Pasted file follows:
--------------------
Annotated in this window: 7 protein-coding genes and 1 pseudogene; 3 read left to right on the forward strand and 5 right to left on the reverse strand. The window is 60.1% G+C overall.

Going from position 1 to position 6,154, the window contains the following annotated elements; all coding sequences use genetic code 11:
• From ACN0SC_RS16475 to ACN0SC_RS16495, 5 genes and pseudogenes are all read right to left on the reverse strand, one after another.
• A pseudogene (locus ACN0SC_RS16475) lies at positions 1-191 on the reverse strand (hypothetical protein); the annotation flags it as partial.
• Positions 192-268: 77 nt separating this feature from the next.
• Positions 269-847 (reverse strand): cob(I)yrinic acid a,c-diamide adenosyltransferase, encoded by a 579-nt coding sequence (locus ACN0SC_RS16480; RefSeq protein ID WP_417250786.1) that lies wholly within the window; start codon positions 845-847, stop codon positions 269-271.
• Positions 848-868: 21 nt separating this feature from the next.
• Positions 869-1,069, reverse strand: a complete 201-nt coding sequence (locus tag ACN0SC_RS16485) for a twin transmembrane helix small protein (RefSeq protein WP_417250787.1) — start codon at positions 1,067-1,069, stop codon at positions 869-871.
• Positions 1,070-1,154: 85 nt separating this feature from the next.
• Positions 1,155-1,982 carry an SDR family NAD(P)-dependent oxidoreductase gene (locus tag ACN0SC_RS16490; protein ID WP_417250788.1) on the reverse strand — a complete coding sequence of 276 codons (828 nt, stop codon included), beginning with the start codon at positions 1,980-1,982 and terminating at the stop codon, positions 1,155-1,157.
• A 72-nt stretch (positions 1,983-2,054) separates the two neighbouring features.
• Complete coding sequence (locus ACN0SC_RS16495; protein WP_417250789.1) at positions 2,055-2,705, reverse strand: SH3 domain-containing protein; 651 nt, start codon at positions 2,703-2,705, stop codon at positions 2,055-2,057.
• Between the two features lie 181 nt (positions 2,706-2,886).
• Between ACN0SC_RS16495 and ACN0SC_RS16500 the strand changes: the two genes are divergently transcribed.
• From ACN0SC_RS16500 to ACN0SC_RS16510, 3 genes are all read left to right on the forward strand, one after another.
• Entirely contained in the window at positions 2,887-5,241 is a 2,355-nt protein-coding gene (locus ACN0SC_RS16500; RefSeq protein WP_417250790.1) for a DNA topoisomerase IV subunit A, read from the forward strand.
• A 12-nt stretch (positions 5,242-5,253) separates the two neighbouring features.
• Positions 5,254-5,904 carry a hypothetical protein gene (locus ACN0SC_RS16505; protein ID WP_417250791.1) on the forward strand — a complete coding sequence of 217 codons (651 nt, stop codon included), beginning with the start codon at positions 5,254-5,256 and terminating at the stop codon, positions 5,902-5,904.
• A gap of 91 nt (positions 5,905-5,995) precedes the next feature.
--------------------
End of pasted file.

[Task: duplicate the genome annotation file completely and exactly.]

Annotated in this window: 7 protein-coding genes and 1 pseudogene; 3 read left to right on the forward strand and 5 right to left on the reverse strand. The window is 60.1% G+C overall.

Going from position 1 to position 6,154, the window contains the following annotated elements; all coding sequences use genetic code 11:
• From ACN0SC_RS16475 to ACN0SC_RS16495, 5 genes and pseudogenes are all read right to left on the reverse strand, one after another.
• A pseudogene (locus ACN0SC_RS16475) lies at positions 1-191 on the reverse strand (hypothetical protein); the annotation flags it as partial.
• Positions 192-268: 77 nt separating this feature from the next.
• Positions 269-847 (reverse strand): cob(I)yrinic acid a,c-diamide adenosyltransferase, encoded by a 579-nt coding sequence (locus ACN0SC_RS16480; RefSeq protein ID WP_417250786.1) that lies wholly within the window; start codon positions 845-847, stop codon positions 269-271.
• Positions 848-868: 21 nt separating this feature from the next.
• Positions 869-1,069, reverse strand: a complete 201-nt coding sequence (locus tag ACN0SC_RS16485) for a twin transmembrane helix small protein (RefSeq protein WP_417250787.1) — start codon at positions 1,067-1,069, stop codon at positions 869-871.
• Positions 1,070-1,154: 85 nt separating this feature from the next.
• Positions 1,155-1,982 carry an SDR family NAD(P)-dependent oxidoreductase gene (locus tag ACN0SC_RS16490; protein ID WP_417250788.1) on the reverse strand — a complete coding sequence of 276 codons (828 nt, stop codon included), beginning with the start codon at positions 1,980-1,982 and terminating at the stop codon, positions 1,155-1,157.
• A 72-nt stretch (positions 1,983-2,054) separates the two neighbouring features.
• Complete coding sequence (locus ACN0SC_RS16495; protein WP_417250789.1) at positions 2,055-2,705, reverse strand: SH3 domain-containing protein; 651 nt, start codon at positions 2,703-2,705, stop codon at positions 2,055-2,057.
• Between the two features lie 181 nt (positions 2,706-2,886).
• Between ACN0SC_RS16495 and ACN0SC_RS16500 the strand changes: the two genes are divergently transcribed.
• From ACN0SC_RS16500 to ACN0SC_RS16510, 3 genes are all read left to right on the forward strand, one after another.
• Entirely contained in the window at positions 2,887-5,241 is a 2,355-nt protein-coding gene (locus ACN0SC_RS16500; RefSeq protein WP_417250790.1) for a DNA topoisomerase IV subunit A, read from the forward strand.
• A 12-nt stretch (positions 5,242-5,253) separates the two neighbouring features.
• Positions 5,254-5,904 carry a hypothetical protein gene (locus ACN0SC_RS16505; protein ID WP_417250791.1) on the forward strand — a complete coding sequence of 217 codons (651 nt, stop codon included), beginning with the start codon at positions 5,254-5,256 and terminating at the stop codon, positions 5,902-5,904.
• A gap of 91 nt (positions 5,905-5,995) precedes the next feature.